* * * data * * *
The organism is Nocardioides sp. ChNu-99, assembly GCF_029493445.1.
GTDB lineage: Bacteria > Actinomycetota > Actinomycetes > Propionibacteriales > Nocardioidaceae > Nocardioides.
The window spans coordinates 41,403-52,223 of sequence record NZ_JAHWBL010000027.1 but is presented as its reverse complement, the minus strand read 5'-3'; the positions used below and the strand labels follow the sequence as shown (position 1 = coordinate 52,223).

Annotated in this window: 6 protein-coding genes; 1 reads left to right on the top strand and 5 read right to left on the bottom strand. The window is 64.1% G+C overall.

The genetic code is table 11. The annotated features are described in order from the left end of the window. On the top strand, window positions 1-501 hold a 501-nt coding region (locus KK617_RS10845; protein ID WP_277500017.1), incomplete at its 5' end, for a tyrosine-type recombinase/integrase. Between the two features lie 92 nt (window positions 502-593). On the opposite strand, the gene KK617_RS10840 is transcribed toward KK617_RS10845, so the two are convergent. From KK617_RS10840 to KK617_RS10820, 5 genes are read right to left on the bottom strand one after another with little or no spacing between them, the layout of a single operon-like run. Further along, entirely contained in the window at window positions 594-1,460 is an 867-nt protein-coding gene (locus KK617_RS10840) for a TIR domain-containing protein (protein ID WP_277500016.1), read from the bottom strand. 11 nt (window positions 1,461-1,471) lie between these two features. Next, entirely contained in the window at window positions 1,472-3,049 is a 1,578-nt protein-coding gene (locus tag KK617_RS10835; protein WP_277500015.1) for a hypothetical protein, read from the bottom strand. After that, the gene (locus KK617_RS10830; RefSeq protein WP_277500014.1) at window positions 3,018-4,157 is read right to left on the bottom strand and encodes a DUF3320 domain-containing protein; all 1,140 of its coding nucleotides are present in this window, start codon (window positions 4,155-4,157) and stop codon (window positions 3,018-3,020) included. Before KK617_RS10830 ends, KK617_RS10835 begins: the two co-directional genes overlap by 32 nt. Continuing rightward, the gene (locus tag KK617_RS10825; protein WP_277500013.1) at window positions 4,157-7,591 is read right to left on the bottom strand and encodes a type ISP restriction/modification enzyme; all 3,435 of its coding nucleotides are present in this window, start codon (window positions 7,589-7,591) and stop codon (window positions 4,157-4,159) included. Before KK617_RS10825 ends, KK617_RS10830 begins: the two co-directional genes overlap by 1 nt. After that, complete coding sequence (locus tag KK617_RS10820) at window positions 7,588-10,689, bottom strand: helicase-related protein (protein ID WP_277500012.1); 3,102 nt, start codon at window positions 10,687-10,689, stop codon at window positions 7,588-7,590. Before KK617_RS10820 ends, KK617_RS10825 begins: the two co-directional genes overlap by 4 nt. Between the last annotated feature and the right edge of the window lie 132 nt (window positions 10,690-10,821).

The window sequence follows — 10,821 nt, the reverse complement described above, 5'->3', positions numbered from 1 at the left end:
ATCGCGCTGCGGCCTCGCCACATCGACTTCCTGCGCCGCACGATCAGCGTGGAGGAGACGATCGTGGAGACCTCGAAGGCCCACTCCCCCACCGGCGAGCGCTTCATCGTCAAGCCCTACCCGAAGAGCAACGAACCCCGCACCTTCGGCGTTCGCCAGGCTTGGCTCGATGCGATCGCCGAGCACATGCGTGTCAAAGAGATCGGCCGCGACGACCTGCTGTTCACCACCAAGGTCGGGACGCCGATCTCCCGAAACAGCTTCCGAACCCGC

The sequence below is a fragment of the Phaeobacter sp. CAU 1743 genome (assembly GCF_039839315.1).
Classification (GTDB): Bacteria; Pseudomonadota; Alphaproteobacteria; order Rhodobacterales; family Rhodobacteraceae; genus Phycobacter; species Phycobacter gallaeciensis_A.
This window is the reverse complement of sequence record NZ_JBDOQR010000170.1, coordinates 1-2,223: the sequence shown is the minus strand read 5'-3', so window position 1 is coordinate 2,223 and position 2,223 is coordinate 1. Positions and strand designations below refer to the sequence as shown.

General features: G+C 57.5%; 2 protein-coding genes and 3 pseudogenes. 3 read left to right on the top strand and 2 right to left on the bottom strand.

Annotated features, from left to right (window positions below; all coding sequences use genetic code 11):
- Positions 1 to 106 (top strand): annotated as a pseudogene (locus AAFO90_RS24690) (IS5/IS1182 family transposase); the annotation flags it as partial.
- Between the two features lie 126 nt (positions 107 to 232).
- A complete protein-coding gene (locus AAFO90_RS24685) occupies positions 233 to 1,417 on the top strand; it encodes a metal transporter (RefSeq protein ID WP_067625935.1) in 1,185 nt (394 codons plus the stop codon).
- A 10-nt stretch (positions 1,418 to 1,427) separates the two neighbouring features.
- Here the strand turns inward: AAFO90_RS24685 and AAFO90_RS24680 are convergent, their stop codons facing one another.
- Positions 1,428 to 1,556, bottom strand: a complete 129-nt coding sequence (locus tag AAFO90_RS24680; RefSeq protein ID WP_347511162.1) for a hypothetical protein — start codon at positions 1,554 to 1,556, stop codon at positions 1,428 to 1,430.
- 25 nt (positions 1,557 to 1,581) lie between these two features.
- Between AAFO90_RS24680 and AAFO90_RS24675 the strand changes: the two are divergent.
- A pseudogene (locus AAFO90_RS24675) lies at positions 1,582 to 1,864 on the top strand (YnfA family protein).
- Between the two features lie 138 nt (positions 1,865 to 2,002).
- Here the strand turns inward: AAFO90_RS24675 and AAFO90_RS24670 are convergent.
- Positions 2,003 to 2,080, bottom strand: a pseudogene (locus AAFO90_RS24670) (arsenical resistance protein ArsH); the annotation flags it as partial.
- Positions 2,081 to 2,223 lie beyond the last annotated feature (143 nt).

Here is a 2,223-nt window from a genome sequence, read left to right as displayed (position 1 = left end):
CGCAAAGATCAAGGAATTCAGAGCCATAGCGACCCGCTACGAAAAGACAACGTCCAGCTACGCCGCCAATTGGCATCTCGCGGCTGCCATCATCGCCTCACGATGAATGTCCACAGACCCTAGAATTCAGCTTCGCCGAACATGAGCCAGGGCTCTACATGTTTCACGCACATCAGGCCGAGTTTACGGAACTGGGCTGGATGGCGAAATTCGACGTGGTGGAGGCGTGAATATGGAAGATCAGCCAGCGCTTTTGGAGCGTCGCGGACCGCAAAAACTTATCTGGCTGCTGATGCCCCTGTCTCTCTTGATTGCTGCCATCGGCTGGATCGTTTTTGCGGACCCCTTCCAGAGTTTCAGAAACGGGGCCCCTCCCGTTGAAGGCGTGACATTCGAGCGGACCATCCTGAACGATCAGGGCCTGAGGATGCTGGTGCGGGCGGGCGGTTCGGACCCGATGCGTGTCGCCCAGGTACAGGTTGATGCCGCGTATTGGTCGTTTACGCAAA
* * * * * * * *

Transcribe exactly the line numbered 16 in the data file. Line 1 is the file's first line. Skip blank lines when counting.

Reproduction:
- A 10-nt stretch (positions 1,418 to 1,427) separates the two neighbouring features.